Corn inbred lines transformed with DNA constructs comprising a DMO transgene were tested for dicamba tolerance by measuring brace root injury when treated with 0.5 lb/a of dicamba at V3 stage followed by 1 lb/a of dicamba at V8 stage. Brace root injury was evaluated visually by counting the number of plants in a row showing an “atypical” morphology of having the brace roots fused as compared to a typical morphology of “finger-like” structure. As shown in Table 3, corn plants transformed with DNA constructs coding for a DMO without linking it to a CTP (pMON73699, pMON73704) showed higher level of brace root injury, i.e. lower level of protection upon dicamba treatment. The constructs coding for a DMO linked to a CTP (pMON73716, pMON73700, pMON73715, pMON73703) showed lower level of brace root injury, i.e. higher level of protection upon dicamba treatment.
From these studies in diverse plant species (also, e.g. Examples 3, 4 and 8), a chloroplast transit peptide is useful for efficient targeting of DMO and full production of DMO activity, leading to higher tolerance to dicamba. Further, expression of a CTP-DMO provides pre-emergence tolerance to dicamba in corn.
Several genetic elements can influence efficient expression of a gene such as a promoter, chloroplast transit peptide sequence, an intron, 5′UTR, coding region of the gene, 3′UTR. However, it is not obvious which combination will work the best. Efficient DMO expression units or constructs are required to produce improved products such as a dicamba tolerant seed and plant. Several DMO expression units were constructed by operably linking one of each various promoters, CTPs, DMO variants, and 3′UTRs to obtain efficient DMO expression units for product development. These constructs were transformed into soybean by methods known in the art (e.g. U.S. Pat. No. 6,384,301, U.S. Pat. No. 7,002,058 or Zhang et al., 1999). Transgenic seeds were obtained and tested for pre- and post-emergence tolerance to dicamba herbicide. Table 4 shows the % injury caused by dicamba (lower injury means higher tolerance) when seeds and plants were treated with 0.5 lb/acre of dicamba pre-emergent followed by 2 lb/acre of dicamba post-emergent at V6 stage. Seeds transformed with DNA constructs pMON68939 and pMON73723 that carried no CTP were unable to tolerate pre-emergent application of dicamba indicating that targeting of DMO to chloroplast is required to obtain pre-emergence tolerance to dicamba. Plants transformed with pMON68939 and pMON73723 (without CTP) that were treated with dicamba at post-V3 stage at 1 lb/a rate showed injury rate of 55% and 57% respectively similar to the wild type soybean (60%) whereas the plants transformed with pMON68938 (with CTP) showed very little injury. These results indicate that a CTP is required for obtaining both pre and post emergence tolerance to dicamba in soybean.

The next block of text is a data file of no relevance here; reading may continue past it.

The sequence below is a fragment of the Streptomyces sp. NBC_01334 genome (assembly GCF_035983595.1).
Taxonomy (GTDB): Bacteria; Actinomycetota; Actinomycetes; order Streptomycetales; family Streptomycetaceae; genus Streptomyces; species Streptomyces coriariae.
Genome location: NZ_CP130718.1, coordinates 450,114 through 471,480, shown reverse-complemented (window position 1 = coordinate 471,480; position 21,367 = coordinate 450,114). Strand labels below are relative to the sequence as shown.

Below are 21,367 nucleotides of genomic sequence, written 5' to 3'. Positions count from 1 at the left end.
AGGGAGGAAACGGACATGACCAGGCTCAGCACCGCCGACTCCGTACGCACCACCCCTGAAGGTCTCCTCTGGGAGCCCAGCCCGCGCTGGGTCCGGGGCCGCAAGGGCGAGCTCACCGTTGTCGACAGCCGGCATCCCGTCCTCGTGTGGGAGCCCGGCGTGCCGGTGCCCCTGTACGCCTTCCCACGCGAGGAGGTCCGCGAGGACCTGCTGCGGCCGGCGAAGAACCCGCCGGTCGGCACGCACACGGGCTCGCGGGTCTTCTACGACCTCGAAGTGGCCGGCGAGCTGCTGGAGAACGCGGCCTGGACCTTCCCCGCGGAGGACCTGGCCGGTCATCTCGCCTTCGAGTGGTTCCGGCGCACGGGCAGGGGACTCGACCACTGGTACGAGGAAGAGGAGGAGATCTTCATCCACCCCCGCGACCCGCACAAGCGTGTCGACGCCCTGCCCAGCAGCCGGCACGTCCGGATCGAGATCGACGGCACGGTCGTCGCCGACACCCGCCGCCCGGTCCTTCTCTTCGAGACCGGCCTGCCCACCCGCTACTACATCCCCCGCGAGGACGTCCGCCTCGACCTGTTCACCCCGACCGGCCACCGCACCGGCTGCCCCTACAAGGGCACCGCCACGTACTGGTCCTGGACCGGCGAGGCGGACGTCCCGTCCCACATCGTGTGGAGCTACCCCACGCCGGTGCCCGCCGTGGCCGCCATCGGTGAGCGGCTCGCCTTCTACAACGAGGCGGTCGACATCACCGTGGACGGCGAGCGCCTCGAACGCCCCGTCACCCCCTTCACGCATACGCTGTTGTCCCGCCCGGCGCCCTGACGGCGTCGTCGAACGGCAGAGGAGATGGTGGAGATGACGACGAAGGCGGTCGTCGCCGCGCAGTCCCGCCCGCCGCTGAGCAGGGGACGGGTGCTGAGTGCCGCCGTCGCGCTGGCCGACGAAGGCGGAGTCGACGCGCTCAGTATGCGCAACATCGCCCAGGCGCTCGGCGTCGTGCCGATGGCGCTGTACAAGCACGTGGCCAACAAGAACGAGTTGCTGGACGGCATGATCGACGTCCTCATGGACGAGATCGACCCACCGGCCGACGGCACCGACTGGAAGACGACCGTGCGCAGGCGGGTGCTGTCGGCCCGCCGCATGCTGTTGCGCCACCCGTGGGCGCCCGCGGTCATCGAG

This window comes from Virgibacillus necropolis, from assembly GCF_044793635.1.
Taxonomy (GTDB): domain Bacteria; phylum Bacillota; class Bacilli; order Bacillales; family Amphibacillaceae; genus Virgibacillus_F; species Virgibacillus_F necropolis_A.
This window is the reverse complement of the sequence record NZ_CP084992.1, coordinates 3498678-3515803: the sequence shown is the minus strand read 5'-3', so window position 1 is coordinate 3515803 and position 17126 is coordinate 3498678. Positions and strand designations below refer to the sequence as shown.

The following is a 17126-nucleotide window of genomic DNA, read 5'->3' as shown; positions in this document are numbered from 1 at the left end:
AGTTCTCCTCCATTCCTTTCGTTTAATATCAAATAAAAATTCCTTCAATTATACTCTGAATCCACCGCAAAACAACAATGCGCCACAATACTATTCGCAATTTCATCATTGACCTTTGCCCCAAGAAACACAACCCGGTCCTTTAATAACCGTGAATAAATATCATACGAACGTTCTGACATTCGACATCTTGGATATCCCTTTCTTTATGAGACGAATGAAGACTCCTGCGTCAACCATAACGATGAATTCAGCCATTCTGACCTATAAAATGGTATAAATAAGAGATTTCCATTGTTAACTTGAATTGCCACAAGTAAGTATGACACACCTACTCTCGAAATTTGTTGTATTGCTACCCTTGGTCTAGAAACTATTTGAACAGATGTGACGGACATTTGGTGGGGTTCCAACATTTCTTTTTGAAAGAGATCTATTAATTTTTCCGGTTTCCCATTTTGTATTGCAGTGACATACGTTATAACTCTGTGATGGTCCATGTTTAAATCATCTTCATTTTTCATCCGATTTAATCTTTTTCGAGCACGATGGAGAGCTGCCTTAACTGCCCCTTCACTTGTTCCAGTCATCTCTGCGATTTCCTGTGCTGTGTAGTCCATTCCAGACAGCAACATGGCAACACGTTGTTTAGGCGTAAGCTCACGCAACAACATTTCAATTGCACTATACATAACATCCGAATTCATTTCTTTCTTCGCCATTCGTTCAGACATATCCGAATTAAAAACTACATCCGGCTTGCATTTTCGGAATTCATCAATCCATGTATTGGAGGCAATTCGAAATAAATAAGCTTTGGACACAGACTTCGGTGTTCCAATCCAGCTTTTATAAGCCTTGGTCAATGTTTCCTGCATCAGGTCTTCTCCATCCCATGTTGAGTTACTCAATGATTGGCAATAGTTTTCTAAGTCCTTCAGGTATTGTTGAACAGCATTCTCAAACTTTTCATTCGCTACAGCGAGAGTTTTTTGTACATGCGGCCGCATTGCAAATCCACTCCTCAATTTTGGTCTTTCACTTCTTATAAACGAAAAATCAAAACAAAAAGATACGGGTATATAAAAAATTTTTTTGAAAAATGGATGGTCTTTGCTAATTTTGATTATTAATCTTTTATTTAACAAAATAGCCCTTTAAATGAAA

To test the use of DMO gene in providing dicamba tolerance to cotton, transgenic cotton plants were produced. Several DNA constructs carrying a DMO coding region (e.g. SEQ ID NOS: 23, 25, 27, 29, 31, 35) with a transit peptide (e.g., PsRbcS CTP, CTP1, CTP2) under the control of plant gene expression elements such as a promoter (e.g. PClSV, FMV, or e35S), and a 3′UTR (e.g. E6; Accession #U30508) were produced and transformed into cotton (Gossypium hirsutum) as follows. Media used are noted in Table 5.
Seedlings of cotton cv Coker 130 were grown in vitro and hypocotyl sections were cut and inoculated with a liquid suspension of Agrobacterium tumefaciens carrying a DNA construct, blot dried, and co-cultured for 2 days. Inoculated hypocotyl explants were then transferred to glucose selection medium for 4 weeks, sucrose selection medium for 1 week, and to glucose selection medium for an additional 4 weeks for inducing callus. The cultures were incubated in 16/8 (light/dark) cycle and 28° C. temperature. Kanamycin resistant calli were then transferred to UMO medium and cultured in the dark for 16-24 weeks at 28-30° C. for inducing embryogenic callus. The embryogenic callus was then harvested from these calli and maintained for up to 4-16 weeks in the dark at 28-30° C. on TRP+ medium. Small embryos from the embryogenic callus were harvested and germinated on SHSU medium in 16/8 (light/dark) cycle and 28-30° C. temperature. Plantlets that appeared normal were then transferred to soil to obtain mature cotton plants. The transgenic nature of transformants was confirmed by DNA testing.